Using Data for Dating: Triangulate Raises Funding

Earlier this year I did some research into the world of online dating. There *must* be something new and innovative going on besides Match.com and eHarmony after all these years, I thought. But the impression I got was that it’s all about distribution, not innovation. You have to have a lot of fish in your sea before people will believe the one for them is in it. Adding cool social features or location awareness or some other sort of modern web experience does not seem to bring in swarms of users. The only newcomer approaching scale seemed to be Zoosk, which got its start as a Hot-or-Not application during the early days of extreme virality on Facebook.

While Triangulate, a new startup with a Facebook dating app called Wings, doesn’t have massive reach yet — just 30,000 active users — I do think they’re onto something. We put so much data online everyday, and we should get some use out of it. Wings looks at signals such as what you “like” on Facebook and using Facebook’s tools around the web, crunches the numbers, and recommends people you’re compatible with.

What’s cool about what Triangulate is doing is using implicit signals; when you sign up for the Wings app with your Facebook account, you barely have to fill out a profile. At the same time, I’m not sure how knowing that I liked “The Wire” is going to find me a companion (not that I’m looking!). But this is the kind of thing that will get more precise over time; for instance, the app imports Netflix, Foursquare and Blippy feeds for users who wish to share them (see the pictured Foursquare data analysis). When Wings sees gaps in a user’s profile, it tries to infer what you might like based on looking at your friends’ profiles, Triangulate CEO Sunil Nagaraj said in an interview Monday.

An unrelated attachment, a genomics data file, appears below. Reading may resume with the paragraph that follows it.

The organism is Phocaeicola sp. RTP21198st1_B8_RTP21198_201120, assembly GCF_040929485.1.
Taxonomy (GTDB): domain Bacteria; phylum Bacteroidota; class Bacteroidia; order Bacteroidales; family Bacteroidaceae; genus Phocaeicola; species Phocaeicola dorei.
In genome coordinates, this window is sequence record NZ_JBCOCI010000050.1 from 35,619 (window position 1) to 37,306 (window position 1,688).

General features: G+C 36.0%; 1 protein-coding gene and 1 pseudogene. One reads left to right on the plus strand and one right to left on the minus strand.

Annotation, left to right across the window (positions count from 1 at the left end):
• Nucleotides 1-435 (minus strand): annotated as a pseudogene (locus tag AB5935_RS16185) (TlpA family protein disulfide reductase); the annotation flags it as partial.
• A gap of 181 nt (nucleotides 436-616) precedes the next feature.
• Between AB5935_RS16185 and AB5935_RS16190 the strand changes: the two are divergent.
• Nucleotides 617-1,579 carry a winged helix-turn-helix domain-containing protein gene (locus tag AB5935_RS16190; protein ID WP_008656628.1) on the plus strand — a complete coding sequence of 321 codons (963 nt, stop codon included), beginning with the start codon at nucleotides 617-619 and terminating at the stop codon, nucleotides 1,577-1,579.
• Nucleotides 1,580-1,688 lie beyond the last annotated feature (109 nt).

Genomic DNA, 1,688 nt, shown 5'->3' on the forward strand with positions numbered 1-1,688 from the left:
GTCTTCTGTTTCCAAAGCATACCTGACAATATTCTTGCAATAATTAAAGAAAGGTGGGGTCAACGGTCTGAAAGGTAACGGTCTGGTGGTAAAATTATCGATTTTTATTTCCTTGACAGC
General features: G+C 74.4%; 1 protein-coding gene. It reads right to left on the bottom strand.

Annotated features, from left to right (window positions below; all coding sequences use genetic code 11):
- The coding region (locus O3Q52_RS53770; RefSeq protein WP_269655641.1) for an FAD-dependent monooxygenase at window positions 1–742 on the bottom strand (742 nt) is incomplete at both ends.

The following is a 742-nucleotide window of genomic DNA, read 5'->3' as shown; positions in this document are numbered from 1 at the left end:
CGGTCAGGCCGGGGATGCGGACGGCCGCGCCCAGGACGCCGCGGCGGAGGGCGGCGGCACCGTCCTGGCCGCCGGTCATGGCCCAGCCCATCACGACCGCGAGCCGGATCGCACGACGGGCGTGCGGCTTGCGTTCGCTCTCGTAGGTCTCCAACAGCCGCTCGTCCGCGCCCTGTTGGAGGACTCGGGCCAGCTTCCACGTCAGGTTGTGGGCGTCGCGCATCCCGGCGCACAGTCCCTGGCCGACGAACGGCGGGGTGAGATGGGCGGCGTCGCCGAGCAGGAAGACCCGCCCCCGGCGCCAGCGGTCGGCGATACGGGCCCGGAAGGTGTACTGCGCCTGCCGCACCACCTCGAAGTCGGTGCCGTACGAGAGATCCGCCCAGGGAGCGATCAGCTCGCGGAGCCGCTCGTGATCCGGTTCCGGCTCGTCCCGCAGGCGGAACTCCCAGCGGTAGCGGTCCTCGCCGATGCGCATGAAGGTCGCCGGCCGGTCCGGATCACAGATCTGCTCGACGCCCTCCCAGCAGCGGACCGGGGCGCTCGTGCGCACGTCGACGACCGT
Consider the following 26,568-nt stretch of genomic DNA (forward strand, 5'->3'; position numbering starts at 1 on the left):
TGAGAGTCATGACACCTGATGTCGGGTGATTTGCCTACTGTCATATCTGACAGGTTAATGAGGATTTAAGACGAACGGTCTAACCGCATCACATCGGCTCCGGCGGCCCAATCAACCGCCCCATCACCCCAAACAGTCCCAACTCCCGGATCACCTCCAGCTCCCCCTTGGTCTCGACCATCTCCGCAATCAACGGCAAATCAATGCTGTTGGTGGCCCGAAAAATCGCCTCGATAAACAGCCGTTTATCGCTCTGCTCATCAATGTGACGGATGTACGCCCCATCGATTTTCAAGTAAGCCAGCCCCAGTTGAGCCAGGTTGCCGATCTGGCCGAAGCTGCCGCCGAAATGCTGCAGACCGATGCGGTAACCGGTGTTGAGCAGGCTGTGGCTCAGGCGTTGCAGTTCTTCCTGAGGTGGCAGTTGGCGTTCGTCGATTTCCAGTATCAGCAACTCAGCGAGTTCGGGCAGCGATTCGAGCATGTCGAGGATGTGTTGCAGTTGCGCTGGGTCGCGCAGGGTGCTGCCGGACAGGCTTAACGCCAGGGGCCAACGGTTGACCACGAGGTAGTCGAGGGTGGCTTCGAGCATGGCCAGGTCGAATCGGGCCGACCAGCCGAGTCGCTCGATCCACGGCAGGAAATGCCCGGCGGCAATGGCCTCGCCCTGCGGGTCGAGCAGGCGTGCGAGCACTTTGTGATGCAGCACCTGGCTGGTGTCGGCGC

Palo Alto-based Triangulate, which has five employees, is announcing Tuesday it’s raised $750,000 from Trinity Ventures and Rick Thompson, the chairman of Playdom. Beyond “one-click dating,” Triangulate hopes to move into recommendations for jobs, products and friends, said Nagaraj. He also said the company is committed to giving users control of their data, and allowing them to look under the hood to see what data they’re contributing (at the same time, Triangulate promises not to overshare your dating activity back to Facebook). The company makes money by charging users in Facebook Credits to connect to each other.

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